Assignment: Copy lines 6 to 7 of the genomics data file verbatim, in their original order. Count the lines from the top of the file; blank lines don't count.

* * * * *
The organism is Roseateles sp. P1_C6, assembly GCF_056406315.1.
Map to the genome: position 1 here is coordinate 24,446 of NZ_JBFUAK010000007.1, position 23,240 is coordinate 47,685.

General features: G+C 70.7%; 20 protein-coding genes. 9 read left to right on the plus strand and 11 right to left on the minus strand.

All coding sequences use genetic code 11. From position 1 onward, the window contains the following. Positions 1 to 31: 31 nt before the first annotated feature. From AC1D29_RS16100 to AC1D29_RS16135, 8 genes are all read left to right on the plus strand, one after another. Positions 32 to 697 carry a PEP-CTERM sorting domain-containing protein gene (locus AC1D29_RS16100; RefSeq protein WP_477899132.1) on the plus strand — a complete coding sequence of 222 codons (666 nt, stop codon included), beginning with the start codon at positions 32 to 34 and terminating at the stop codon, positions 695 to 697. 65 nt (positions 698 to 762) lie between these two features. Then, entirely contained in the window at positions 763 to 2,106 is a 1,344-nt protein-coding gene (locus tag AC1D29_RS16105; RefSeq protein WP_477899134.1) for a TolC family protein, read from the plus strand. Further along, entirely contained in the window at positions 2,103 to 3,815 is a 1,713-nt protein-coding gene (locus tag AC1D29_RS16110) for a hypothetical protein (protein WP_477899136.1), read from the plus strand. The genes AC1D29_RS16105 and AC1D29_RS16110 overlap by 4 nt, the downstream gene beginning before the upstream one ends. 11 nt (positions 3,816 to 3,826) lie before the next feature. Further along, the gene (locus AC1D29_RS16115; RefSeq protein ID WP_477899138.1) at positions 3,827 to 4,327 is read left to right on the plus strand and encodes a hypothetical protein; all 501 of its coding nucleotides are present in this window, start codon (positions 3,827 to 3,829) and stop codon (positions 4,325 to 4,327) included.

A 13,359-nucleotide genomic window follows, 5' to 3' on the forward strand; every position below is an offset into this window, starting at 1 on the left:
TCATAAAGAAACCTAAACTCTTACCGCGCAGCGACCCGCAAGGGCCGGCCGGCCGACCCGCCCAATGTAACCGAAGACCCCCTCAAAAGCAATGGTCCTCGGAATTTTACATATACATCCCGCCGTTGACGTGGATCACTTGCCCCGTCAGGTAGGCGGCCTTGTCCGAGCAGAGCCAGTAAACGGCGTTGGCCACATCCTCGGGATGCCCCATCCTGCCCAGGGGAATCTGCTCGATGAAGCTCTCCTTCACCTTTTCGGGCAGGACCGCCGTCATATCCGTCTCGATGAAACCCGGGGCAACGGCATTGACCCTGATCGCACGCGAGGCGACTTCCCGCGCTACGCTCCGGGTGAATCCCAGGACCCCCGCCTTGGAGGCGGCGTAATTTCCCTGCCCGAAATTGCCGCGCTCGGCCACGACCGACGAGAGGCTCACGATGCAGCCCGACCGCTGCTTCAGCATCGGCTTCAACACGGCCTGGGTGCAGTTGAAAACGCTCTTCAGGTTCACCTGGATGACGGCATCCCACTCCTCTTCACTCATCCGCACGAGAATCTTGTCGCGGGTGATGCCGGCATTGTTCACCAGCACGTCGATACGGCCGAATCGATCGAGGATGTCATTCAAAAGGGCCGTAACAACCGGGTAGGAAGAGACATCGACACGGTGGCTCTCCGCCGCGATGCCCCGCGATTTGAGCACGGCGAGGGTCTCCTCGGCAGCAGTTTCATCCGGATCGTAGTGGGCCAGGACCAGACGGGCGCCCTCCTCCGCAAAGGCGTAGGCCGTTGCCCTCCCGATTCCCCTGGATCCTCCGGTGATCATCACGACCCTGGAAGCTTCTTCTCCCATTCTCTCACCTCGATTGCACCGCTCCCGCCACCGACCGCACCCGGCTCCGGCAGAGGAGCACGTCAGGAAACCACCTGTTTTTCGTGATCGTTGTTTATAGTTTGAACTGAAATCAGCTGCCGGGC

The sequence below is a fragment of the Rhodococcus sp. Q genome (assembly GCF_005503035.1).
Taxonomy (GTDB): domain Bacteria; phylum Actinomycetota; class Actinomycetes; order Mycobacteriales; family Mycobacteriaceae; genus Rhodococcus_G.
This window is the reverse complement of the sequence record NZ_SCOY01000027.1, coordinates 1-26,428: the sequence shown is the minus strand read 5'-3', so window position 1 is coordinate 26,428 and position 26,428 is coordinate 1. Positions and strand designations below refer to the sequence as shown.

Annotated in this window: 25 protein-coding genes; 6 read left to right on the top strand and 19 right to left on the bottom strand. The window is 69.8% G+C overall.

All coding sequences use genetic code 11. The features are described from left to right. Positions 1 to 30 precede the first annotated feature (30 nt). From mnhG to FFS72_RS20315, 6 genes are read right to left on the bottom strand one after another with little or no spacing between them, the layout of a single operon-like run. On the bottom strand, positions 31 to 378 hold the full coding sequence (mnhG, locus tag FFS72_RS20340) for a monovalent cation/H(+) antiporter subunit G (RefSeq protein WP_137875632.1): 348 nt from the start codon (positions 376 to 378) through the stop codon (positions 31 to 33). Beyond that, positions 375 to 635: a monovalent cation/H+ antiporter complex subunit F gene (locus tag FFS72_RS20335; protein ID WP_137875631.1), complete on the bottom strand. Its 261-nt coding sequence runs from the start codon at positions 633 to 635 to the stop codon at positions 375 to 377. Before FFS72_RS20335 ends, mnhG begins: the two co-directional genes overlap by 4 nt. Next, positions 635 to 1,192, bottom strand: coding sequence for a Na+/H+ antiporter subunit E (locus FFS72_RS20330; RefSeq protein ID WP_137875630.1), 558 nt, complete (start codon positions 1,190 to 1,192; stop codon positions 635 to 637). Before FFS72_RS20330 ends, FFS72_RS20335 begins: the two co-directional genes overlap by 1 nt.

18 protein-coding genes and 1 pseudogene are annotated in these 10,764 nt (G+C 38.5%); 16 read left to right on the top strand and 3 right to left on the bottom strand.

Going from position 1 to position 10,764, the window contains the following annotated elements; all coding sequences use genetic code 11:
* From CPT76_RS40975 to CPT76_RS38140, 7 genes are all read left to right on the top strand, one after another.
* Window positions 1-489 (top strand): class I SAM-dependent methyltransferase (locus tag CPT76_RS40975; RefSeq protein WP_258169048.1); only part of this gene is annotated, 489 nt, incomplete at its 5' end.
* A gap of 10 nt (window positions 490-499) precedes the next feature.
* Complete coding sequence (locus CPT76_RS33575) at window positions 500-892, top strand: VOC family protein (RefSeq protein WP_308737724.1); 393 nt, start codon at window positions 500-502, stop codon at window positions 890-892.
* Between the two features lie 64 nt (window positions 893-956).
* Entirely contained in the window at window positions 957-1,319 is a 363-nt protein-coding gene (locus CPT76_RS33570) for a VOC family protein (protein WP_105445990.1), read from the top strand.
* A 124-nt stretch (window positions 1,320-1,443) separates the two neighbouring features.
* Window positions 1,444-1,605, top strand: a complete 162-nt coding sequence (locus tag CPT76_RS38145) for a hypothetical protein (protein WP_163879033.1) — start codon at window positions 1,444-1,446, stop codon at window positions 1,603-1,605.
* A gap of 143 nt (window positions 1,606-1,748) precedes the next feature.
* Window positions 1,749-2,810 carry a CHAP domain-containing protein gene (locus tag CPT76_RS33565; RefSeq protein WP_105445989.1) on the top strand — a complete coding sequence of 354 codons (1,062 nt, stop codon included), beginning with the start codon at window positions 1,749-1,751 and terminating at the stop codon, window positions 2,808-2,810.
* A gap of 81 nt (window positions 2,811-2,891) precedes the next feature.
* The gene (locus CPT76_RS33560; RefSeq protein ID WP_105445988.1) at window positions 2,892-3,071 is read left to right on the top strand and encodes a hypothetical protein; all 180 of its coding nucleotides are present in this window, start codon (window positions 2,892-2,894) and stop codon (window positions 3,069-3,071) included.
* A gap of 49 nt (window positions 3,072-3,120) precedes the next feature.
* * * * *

TCATAAAGAAACCTAAACTCTTACCGCGCAGCGACCCGCAAGGGCCGGCCGGCCGACCCGCCCAATGTAACCGAAGACCCCCTCAAAAGCAATGGTCCTCGGAATTTTACATATACATCCCGCCGTTGACGTGGATCACTTGCCCCGTCAGGTAGGCGGCCTTGTCCGAGCAGAGCCAGTAAACGGCGTTGGCCACATCCTCGGGATGCCCCATCCTGCCCAGGGGAATCTGCTCGATGAAGCTCTCCTTCACCTTTTCGGGCAGGACCGCCGTCATATCCGTCTCGATGAAACCCGGGGCAACGGCATTGACCCTGATCGCACGCGAGGCGACTTCCCGCGCTACGCTCCGGGTGAATCCCAGGACCCCCGCCTTGGAGGCGGCGTAATTTCCCTGCCCGAAATTGCCGCGCTCGGCCACGACCGACGAGAGGCTCACGATGCAGCCCGACCGCTGCTTCAGCATCGGCTTCAACACGGCCTGGGTGCAGTTGAAAACGCTCTTCAGGTTCACCTGGATGACGGCATCCCACTCCTCTTCACTCATCCGCACGAGAATCTTGTCGCGGGTGATGCCGGCATTGTTCACCAGCACGTCGATACGGCCGAATCGATCGAGGATGTCATTCAAAAGGGCCGTAACAACCGGGTAGGAAGAGACATCGACACGGTGGCTCTCCGCCGCGATGCCCCGCGATTTGAGCACGGCGAGGGTCTCCTCGGCAGCAGTTTCATCCGGATCGTAGTGGGCCAGGACCAGACGGGCGCCCTCCTCCGCAAAGGCGTAGGCCGTTGCCCTCCCGATTCCCCTGGATCCTCCGGTGATCATCACGACCCTGGAAGCTTCTTCTCCCATTCTCTCACCTCGATTGCACCGCTCCCGCCACCGACCGCACCCGGCTCCGGCAGAGGAGCACGTCAGGAAACCACCTGTTTTTCGTGATCGTTGTTTATAGTTTGAACTGAAATCAGCTGCCGGGC

The sequence below is a fragment of the Rhodococcus sp. Q genome (assembly GCF_005503035.1).